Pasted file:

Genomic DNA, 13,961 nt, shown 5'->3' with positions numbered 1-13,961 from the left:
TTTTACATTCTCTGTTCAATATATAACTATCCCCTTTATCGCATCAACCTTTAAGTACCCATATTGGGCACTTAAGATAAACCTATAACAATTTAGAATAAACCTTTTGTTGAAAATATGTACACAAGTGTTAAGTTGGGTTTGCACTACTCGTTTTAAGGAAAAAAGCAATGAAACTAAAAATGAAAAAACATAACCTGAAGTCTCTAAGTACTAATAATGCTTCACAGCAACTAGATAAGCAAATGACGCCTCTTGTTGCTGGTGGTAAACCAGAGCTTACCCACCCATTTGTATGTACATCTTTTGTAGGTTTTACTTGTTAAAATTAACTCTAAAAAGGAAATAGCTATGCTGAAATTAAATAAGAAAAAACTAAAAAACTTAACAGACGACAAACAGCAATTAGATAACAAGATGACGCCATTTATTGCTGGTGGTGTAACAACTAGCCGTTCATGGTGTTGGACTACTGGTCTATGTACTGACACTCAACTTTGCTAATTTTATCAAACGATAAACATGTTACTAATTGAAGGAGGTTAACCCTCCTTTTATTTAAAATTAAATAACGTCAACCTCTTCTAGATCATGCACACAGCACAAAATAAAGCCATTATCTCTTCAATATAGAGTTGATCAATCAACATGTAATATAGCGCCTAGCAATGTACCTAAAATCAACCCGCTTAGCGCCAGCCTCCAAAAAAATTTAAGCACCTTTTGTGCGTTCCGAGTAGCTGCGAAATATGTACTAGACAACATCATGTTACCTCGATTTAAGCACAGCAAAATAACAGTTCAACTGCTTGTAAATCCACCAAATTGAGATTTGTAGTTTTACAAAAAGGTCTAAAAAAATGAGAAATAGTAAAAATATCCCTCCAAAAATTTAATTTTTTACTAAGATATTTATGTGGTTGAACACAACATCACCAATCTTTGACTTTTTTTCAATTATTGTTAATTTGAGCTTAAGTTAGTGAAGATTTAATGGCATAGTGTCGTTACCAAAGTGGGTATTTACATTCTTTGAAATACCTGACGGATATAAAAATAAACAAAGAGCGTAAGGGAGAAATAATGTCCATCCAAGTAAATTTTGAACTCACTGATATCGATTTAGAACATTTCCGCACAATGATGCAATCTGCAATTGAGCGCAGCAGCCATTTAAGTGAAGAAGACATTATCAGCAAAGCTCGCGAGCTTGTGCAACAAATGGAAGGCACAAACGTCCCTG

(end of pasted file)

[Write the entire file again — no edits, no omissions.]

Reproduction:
Genomic DNA, 13,961 nt, shown 5'->3' with positions numbered 1-13,961 from the left:
TTTTACATTCTCTGTTCAATATATAACTATCCCCTTTATCGCATCAACCTTTAAGTACCCATATTGGGCACTTAAGATAAACCTATAACAATTTAGAATAAACCTTTTGTTGAAAATATGTACACAAGTGTTAAGTTGGGTTTGCACTACTCGTTTTAAGGAAAAAAGCAATGAAACTAAAAATGAAAAAACATAACCTGAAGTCTCTAAGTACTAATAATGCTTCACAGCAACTAGATAAGCAAATGACGCCTCTTGTTGCTGGTGGTAAACCAGAGCTTACCCACCCATTTGTATGTACATCTTTTGTAGGTTTTACTTGTTAAAATTAACTCTAAAAAGGAAATAGCTATGCTGAAATTAAATAAGAAAAAACTAAAAAACTTAACAGACGACAAACAGCAATTAGATAACAAGATGACGCCATTTATTGCTGGTGGTGTAACAACTAGCCGTTCATGGTGTTGGACTACTGGTCTATGTACTGACACTCAACTTTGCTAATTTTATCAAACGATAAACATGTTACTAATTGAAGGAGGTTAACCCTCCTTTTATTTAAAATTAAATAACGTCAACCTCTTCTAGATCATGCACACAGCACAAAATAAAGCCATTATCTCTTCAATATAGAGTTGATCAATCAACATGTAATATAGCGCCTAGCAATGTACCTAAAATCAACCCGCTTAGCGCCAGCCTCCAAAAAAATTTAAGCACCTTTTGTGCGTTCCGAGTAGCTGCGAAATATGTACTAGACAACATCATGTTACCTCGATTTAAGCACAGCAAAATAACAGTTCAACTGCTTGTAAATCCACCAAATTGAGATTTGTAGTTTTACAAAAAGGTCTAAAAAAATGAGAAATAGTAAAAATATCCCTCCAAAAATTTAATTTTTTACTAAGATATTTATGTGGTTGAACACAACATCACCAATCTTTGACTTTTTTTCAATTATTGTTAATTTGAGCTTAAGTTAGTGAAGATTTAATGGCATAGTGTCGTTACCAAAGTGGGTATTTACATTCTTTGAAATACCTGACGGATATAAAAATAAACAAAGAGCGTAAGGGAGAAATAATGTCCATCCAAGTAAATTTTGAACTCACTGATATCGATTTAGAACATTTCCGCACAATGATGCAATCTGCAATTGAGCGCAGCAGCCATTTAAGTGAAGAAGACATTATCAGCAAAGCTCGCGAGCTTGTGCAACAAATGGAAGGCACAAACGTCCCTG